The Loss Of The Radio Show Felt Greatly At NAB Las Vegas

NAB RAB Radio ShowI went to Las Vegas last week for the 2022 NAB Show hoping to see a greater radio industry integration following the announcement last fall that the Radio Show would be permanently consolidated into it.

Actions spoke louder than words. While there was an slightly increased push for their sales panels and small and medium market radio forum, the loss of a centralized convention for radio was felt. Many executives, brokers, and syndicators were having their usual meetings in their suites at the Wynn and Encore. On the show floor, the amount of booths dedicated to radio companies were fewer and further between as they were split between the three open halls and unlike past years no dedicated area with an audio focus. It left the show completely disjointed for someone trying to find certain vendors.

There are still a number of conferences dedicated to a portion of the industry, but not one where the entire broadcast radio community can come together for a common purpose. Where station owners can see the future transmission technology or on-air talent can learn sales practices to potentially make them more valuable to their stations or to learn a new side of the business. Plus what radio person doesn’t want a reason to travel to Las Vegas?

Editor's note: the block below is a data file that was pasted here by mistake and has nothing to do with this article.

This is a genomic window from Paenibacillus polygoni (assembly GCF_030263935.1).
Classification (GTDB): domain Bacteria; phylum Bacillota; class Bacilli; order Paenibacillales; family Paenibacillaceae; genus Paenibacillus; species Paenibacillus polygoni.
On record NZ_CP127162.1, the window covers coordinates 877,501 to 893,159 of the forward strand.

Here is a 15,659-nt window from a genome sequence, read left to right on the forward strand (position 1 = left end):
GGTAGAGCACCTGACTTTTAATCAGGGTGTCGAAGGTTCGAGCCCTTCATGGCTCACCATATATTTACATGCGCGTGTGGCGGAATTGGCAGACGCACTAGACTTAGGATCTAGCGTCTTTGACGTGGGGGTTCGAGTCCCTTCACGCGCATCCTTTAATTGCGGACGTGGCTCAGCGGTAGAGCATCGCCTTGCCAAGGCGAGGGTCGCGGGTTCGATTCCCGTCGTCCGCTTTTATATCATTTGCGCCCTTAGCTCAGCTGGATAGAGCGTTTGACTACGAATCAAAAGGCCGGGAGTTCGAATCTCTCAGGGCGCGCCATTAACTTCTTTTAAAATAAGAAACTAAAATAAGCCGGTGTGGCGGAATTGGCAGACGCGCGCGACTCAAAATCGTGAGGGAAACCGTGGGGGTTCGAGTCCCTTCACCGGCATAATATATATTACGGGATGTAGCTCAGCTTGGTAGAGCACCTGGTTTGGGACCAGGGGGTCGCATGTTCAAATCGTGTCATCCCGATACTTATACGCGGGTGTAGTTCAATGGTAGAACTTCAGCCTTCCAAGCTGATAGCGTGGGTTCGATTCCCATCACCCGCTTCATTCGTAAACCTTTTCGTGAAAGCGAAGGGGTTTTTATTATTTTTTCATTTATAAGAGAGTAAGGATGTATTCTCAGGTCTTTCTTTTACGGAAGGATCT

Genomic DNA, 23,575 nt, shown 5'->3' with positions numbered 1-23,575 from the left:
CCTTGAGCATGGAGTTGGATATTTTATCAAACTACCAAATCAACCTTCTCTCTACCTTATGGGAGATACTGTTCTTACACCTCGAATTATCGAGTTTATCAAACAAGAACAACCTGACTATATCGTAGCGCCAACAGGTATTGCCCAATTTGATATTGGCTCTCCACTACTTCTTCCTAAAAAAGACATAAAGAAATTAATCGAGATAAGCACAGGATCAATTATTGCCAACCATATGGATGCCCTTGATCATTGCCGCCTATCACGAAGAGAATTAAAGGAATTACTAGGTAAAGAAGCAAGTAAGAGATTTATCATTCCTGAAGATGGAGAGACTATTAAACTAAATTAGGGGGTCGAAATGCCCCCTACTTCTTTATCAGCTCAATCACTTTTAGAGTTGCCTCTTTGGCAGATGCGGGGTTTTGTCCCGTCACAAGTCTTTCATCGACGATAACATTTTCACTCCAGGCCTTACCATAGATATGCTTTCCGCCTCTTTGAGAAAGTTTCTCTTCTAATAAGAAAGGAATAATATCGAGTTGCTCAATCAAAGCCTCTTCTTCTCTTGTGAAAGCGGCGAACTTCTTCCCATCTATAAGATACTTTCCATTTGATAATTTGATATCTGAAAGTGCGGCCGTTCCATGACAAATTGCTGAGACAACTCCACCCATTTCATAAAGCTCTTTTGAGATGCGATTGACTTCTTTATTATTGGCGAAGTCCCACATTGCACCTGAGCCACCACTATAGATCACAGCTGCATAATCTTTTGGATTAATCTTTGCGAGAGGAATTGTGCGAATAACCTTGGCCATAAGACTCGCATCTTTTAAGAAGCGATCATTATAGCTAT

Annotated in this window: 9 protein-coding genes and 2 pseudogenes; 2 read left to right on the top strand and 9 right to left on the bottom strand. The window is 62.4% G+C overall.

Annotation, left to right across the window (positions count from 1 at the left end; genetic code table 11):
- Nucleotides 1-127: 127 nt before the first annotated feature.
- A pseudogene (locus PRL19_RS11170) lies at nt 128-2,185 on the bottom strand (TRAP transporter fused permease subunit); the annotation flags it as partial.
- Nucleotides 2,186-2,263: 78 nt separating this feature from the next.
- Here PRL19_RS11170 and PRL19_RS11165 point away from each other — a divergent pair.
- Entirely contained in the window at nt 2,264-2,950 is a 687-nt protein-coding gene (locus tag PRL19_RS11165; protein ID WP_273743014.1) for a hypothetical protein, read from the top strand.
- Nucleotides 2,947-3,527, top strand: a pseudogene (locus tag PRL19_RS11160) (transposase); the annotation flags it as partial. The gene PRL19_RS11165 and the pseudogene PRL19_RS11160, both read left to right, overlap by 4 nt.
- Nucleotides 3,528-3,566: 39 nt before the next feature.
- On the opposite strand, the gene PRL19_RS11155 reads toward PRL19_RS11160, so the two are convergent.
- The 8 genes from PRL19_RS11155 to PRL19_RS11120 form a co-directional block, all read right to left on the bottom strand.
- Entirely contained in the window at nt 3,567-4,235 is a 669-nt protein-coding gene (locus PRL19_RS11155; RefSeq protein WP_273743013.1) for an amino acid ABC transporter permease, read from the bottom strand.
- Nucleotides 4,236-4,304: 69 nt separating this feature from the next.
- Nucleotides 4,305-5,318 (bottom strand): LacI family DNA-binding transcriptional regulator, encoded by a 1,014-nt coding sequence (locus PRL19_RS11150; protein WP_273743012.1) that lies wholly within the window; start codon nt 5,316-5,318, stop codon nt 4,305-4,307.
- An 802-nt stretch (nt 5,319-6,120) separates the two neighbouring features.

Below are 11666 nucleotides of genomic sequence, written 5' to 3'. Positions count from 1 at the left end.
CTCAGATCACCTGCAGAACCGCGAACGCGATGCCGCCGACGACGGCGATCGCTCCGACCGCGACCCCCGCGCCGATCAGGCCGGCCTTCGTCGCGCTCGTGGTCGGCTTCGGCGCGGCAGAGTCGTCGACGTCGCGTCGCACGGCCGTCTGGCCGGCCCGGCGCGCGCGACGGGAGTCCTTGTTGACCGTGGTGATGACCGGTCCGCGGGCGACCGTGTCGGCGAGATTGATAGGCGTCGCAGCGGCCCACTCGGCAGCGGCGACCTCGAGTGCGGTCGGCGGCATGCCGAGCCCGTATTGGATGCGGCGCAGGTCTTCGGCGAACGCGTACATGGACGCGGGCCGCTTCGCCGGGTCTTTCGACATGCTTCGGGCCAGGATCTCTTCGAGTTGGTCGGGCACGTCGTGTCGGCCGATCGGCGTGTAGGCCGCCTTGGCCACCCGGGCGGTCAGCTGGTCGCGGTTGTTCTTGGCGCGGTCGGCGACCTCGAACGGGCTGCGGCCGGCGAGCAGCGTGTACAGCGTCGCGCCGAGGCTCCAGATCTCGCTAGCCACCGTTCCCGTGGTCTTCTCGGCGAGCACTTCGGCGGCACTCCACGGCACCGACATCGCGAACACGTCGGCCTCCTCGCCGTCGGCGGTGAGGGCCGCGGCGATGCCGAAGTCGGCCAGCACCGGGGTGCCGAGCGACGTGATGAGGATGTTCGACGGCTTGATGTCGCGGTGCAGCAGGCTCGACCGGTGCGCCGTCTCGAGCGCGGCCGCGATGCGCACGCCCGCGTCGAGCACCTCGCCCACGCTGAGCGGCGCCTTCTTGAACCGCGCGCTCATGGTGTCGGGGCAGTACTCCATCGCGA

In inquiring to the NAB’s SVP/Communications Ann Marie Cumming at the show, she stated that they had no plans to have any increased radio presence at the October NAB New York show outside of holding the Marconi Awards ceremony. There could be potential for adding more panels for other facets of the industry in Las Vegas next year, but unless they find a way to bring everyone together under one roof

Is there another show out there capable of picking up that mantle to bring the entire industry together? Perhaps one of the bigger state organizations like Texas or Michigan? We need a venue that can speak to all of radio and raise it up together. A place to own the brand of “radio” for what it means in 2022 and beyond.

Speaking of owning your brand, the under-the-radar rebranding of Christian AC 95.1 WRBS-FM from “Shine-FM” to “Bright-FM” is a perfect example of a radio station making a short-term loss for long-term gain.

WRBS-FM General Manager Steve Lawhon was upfront with listeners telling them that they were using the “Shine” name under license from Olivet Nazarene University’s network in Illinois, which decided to require all others to rebrand due to the digital confusion being caused to listeners in Illinois.

Now both stations have names that they own completely with trademarked brands. All too often in commercial radio we see the trademarks come from syndicators who license it out such as “Jack-FM“, “Fresh“, or “The Edge” rather than a single station lay claim to a brand to own on all platforms as radio becomes much more than just its AM or FM signal. Try being a station named “Z100” not in New York trying to get good SEO or social media accounts. iHeartMedia controls the brand in Portland and Eau Claire, but good luck trying to get the Country station in Southern Illinois or the Classic Rocker in Missoula to come up if you are a listener unaware of the massive national brand or just searching for “Kiss-FM” or “The Bull“.

Sometimes a good idea shines brightly.

This story first appeared on